Book Review: The Black Stallion Challenged by Walter Farley
Alec Ramsay and his faithful trainer Henry Dailey are wintering in Hialeah, Florida, where they hope to race their prize horse, the Black Stallion. Provided, of course, that the Black has fully recovered from the hoof injury he received some months back. One day Alec receives a piece of fan mail asking for his help. It seems that young Steve Duncan has a horse he’d like to race, a stallion named Flame…if he can convince the racetrack officials to let him.
Unbeknownst to Alec or Steve, Flame and the Black have met before, and feel a strong rivalry towards each other. Plus, Steve needs to make a lot of money very quickly, in order to save Flame’s island home. The stage is set for a thrilling match between the two great stallions!
This is the sixteenth in the Stallion series penned by Walter Farley, and the last that’s a straight-up horse racing story. There’s some time compression involved; the first book, The Black Stallion, clearly takes place in 1940 when it was written, and this volume takes place in 1964, but the Black is most assuredly not twenty-four years older.
However, the main attraction of the series is less the plausibility of the setting (one book had aliens!) and more the detailed descriptions of horse care and racing, and Mr. Farley delivers well in this volume. (Some details are different–the rules of horse racing have changed since the 1960s, let alone the 1940s.) The final race in particular is exciting as the outcome is in doubt until the horses pass the finish line.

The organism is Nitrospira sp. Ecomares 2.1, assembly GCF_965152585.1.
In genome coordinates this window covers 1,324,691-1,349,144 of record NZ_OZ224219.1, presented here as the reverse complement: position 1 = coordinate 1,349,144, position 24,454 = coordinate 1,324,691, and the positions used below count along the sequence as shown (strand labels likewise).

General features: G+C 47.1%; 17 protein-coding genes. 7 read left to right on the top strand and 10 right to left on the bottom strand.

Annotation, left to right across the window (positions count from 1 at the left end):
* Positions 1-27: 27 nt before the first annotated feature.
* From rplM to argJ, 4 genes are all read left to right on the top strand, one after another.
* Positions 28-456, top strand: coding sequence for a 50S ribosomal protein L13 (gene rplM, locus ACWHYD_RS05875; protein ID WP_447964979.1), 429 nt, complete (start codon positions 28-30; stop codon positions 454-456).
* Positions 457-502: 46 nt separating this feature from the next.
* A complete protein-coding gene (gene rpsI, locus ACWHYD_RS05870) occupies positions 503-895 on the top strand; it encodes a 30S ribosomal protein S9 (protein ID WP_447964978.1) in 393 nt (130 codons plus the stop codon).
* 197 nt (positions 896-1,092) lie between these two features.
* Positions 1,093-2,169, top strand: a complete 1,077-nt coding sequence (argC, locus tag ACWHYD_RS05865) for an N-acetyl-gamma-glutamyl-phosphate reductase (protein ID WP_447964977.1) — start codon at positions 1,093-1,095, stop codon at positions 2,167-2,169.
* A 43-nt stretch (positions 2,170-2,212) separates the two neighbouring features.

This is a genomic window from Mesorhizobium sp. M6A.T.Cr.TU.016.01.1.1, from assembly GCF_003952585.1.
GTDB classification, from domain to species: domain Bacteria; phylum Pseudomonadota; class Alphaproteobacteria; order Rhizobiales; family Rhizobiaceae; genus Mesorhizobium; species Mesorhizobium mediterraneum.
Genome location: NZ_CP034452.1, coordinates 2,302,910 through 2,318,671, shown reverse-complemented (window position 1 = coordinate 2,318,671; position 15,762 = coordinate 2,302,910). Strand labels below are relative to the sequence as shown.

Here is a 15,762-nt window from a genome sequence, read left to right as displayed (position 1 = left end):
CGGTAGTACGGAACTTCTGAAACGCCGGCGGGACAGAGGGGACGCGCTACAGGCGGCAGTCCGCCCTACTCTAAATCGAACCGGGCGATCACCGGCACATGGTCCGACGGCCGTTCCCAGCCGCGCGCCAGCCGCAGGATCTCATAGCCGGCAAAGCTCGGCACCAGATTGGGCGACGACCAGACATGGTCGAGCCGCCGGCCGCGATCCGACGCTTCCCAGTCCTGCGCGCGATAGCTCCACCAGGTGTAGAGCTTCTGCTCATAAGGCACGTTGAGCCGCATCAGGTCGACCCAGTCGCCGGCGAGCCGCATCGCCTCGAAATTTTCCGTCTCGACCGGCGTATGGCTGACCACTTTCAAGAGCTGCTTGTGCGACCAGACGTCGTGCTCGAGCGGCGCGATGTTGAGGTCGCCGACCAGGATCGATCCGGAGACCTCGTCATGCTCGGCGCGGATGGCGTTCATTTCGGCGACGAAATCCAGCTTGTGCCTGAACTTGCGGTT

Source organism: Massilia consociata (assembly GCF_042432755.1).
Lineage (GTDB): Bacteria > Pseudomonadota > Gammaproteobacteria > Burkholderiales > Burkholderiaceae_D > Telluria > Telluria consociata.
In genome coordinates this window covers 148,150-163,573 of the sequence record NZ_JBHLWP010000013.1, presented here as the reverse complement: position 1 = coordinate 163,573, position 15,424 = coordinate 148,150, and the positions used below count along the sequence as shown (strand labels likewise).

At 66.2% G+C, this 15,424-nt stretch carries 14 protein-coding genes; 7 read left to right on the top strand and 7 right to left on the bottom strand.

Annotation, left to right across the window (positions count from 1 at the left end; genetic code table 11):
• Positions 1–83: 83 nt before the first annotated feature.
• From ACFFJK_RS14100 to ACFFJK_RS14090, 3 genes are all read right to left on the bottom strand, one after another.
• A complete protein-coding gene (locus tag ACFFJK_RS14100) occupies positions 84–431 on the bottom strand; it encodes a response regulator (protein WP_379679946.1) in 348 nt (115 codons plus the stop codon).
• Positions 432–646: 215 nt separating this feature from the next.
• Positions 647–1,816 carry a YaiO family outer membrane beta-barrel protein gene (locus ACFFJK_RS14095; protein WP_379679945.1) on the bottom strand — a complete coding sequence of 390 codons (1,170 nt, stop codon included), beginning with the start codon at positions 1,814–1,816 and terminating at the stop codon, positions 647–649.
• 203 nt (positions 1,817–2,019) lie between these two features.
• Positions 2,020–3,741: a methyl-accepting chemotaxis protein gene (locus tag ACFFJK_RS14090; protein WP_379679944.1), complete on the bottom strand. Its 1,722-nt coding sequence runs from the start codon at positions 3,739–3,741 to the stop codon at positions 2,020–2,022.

The Stallion series is nominally children’s books, so I should mention that there is an operation on an injured horse that may be too intense a scene for sensitive readers. Several characters smoke; one specifically mentions that he neither smokes nor drinks alcohol for his health. I am told there’s period racism and sexism in some of the volumes, but this one manages to avoid that.
The book starts slowly; a one-page letter gets stretched over an entire chapter in a manner that does not build suspense in the mind of anyone who read the back cover copy. A couple of scenes stuff a lot of telling about the personalities of supporting characters in, rather than showing by their actions. And to be honest, Alec, Henry and Steve are not deep characters. (Steve’s a bit more of a hothead here than in his solo appearances.)
But all of that pales compared to the exciting race scenes and the bond between the riders and their horses. The hardback edition with illustrations by Angie Draper may be hard to find, but there are inexpensive paperback reprints which you can probably get through interlibrary loan. Recommended to young horse lovers and horse lovers young at heart.
And now, the trailer for The Black Stallion movie, starring Mickey Rooney as Henry Dailey. https://www.youtube.com/watch?v=8GlZJ4wVLdA